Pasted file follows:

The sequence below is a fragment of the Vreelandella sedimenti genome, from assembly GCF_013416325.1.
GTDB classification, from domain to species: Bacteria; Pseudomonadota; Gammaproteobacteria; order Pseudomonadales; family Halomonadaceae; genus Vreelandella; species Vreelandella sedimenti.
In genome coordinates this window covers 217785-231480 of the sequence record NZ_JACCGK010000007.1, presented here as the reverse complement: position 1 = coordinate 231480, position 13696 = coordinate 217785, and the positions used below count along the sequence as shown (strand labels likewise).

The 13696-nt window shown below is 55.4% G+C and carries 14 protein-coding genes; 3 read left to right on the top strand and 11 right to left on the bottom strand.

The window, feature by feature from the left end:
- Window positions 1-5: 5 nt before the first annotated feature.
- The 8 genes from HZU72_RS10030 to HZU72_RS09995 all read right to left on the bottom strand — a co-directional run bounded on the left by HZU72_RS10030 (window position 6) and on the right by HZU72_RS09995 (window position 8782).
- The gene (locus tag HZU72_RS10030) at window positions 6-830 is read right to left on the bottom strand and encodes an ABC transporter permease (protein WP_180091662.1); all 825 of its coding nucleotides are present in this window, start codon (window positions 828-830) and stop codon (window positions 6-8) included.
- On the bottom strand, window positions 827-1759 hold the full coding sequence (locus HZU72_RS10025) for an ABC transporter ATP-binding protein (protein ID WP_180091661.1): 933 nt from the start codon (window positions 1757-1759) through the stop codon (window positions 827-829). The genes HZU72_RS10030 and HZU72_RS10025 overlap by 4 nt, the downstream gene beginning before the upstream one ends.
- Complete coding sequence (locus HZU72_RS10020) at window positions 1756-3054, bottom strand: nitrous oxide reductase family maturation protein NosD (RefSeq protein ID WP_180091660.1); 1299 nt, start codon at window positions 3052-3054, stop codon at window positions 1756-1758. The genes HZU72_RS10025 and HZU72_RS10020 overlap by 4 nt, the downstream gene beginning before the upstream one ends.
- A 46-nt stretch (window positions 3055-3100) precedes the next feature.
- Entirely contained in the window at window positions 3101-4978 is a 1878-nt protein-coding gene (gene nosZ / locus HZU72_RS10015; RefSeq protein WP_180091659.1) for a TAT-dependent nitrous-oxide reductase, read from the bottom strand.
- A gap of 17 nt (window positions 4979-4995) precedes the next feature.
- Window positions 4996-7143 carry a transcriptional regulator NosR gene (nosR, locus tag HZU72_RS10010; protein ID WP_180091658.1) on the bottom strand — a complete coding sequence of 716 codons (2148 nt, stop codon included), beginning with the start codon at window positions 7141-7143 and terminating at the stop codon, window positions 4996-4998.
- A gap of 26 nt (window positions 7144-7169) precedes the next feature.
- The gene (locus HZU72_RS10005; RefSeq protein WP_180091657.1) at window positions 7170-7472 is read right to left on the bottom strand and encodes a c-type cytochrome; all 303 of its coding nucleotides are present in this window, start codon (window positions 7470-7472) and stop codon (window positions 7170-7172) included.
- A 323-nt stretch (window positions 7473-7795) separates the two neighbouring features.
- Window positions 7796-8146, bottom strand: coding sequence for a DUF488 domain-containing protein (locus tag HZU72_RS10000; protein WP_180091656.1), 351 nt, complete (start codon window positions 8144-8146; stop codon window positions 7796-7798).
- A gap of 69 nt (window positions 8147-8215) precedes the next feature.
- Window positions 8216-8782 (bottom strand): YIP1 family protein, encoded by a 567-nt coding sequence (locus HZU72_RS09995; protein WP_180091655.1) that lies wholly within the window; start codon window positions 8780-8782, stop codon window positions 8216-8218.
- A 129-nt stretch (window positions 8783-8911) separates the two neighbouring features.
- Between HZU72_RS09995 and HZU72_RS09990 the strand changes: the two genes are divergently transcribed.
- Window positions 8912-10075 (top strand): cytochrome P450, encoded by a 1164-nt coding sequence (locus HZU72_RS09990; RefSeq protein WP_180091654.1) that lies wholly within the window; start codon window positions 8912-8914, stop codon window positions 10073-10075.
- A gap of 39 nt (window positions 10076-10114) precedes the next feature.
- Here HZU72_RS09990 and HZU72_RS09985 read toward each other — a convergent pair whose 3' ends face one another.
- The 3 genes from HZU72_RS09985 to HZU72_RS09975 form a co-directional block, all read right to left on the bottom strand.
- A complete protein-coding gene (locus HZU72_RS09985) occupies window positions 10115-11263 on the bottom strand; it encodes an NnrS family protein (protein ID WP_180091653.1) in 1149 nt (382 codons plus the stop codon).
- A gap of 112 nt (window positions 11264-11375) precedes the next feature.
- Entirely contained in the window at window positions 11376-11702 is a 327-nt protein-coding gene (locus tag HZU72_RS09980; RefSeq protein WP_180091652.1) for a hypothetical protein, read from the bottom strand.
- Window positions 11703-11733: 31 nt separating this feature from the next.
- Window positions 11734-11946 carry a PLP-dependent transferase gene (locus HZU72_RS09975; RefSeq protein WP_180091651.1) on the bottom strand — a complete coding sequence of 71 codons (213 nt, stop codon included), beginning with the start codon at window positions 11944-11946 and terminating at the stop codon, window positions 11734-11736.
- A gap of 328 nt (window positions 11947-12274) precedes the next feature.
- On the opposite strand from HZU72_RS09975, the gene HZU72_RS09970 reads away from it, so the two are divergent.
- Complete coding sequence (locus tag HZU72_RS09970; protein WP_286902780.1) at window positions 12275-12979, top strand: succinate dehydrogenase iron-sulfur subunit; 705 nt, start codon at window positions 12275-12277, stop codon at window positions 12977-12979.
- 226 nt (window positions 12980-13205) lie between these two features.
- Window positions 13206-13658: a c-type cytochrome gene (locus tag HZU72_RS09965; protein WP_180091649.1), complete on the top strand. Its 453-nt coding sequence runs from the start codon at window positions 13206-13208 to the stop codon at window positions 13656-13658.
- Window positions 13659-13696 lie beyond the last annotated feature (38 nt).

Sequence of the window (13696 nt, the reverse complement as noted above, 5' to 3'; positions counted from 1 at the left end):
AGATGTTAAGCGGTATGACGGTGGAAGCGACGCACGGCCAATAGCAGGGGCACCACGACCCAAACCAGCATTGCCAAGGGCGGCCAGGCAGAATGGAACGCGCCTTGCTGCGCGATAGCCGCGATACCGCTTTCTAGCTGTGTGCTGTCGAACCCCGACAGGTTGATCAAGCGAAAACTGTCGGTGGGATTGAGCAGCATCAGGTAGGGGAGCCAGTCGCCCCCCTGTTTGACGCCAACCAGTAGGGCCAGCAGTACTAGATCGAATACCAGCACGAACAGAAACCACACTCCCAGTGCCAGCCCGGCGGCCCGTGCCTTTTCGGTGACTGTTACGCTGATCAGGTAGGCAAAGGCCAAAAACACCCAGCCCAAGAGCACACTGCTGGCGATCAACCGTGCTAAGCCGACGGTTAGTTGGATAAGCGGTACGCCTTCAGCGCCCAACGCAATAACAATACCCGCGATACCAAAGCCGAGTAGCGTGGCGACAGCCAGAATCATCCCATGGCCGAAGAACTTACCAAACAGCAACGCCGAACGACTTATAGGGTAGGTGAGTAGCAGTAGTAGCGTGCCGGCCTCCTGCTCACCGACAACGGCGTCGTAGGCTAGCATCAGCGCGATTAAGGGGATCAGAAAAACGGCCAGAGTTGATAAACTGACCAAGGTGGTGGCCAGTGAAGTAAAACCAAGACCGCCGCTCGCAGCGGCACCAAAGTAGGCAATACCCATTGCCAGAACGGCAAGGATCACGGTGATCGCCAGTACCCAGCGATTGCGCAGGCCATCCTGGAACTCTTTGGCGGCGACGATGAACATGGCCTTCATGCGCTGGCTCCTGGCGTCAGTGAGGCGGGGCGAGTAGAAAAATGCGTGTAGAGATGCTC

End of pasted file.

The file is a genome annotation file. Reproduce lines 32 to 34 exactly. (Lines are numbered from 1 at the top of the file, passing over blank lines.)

- A gap of 328 nt (window positions 11947-12274) precedes the next feature.
- On the opposite strand from HZU72_RS09975, the gene HZU72_RS09970 reads away from it, so the two are divergent.
- Complete coding sequence (locus tag HZU72_RS09970; protein WP_286902780.1) at window positions 12275-12979, top strand: succinate dehydrogenase iron-sulfur subunit; 705 nt, start codon at window positions 12275-12277, stop codon at window positions 12977-12979.